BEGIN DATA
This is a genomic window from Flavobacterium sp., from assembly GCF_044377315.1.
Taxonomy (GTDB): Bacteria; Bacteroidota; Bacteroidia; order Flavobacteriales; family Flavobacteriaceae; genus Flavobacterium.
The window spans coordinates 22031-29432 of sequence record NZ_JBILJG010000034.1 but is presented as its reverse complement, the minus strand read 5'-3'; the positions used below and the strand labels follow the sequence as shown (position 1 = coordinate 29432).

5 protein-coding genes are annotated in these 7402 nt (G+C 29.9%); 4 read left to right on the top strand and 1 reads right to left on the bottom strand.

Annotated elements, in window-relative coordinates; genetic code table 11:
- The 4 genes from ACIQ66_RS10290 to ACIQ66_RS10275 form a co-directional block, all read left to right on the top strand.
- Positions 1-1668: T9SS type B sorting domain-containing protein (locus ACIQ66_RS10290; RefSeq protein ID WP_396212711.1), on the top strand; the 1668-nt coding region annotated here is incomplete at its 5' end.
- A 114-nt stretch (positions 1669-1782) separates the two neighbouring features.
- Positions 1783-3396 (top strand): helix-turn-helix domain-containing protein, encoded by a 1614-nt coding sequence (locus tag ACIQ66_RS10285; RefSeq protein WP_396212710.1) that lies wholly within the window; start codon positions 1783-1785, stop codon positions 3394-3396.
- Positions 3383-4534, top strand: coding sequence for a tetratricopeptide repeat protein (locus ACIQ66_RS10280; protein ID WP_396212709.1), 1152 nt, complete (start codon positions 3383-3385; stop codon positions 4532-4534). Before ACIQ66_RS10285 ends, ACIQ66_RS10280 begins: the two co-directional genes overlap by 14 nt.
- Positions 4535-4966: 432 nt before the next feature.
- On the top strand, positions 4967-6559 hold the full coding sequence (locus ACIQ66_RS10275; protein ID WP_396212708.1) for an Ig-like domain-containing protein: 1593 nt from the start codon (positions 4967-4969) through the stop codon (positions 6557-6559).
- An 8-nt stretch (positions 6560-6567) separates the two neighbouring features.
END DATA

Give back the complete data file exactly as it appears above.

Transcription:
This is a genomic window from Flavobacterium sp., from assembly GCF_044377315.1.
Taxonomy (GTDB): Bacteria; Bacteroidota; Bacteroidia; order Flavobacteriales; family Flavobacteriaceae; genus Flavobacterium.
The window spans coordinates 22031-29432 of sequence record NZ_JBILJG010000034.1 but is presented as its reverse complement, the minus strand read 5'-3'; the positions used below and the strand labels follow the sequence as shown (position 1 = coordinate 29432).

5 protein-coding genes are annotated in these 7402 nt (G+C 29.9%); 4 read left to right on the top strand and 1 reads right to left on the bottom strand.

Annotated elements, in window-relative coordinates; genetic code table 11:
- The 4 genes from ACIQ66_RS10290 to ACIQ66_RS10275 form a co-directional block, all read left to right on the top strand.
- Positions 1-1668: T9SS type B sorting domain-containing protein (locus ACIQ66_RS10290; RefSeq protein ID WP_396212711.1), on the top strand; the 1668-nt coding region annotated here is incomplete at its 5' end.
- A 114-nt stretch (positions 1669-1782) separates the two neighbouring features.
- Positions 1783-3396 (top strand): helix-turn-helix domain-containing protein, encoded by a 1614-nt coding sequence (locus tag ACIQ66_RS10285; RefSeq protein WP_396212710.1) that lies wholly within the window; start codon positions 1783-1785, stop codon positions 3394-3396.
- Positions 3383-4534, top strand: coding sequence for a tetratricopeptide repeat protein (locus ACIQ66_RS10280; protein ID WP_396212709.1), 1152 nt, complete (start codon positions 3383-3385; stop codon positions 4532-4534). Before ACIQ66_RS10285 ends, ACIQ66_RS10280 begins: the two co-directional genes overlap by 14 nt.
- Positions 4535-4966: 432 nt before the next feature.
- On the top strand, positions 4967-6559 hold the full coding sequence (locus ACIQ66_RS10275; protein ID WP_396212708.1) for an Ig-like domain-containing protein: 1593 nt from the start codon (positions 4967-4969) through the stop codon (positions 6557-6559).
- An 8-nt stretch (positions 6560-6567) separates the two neighbouring features.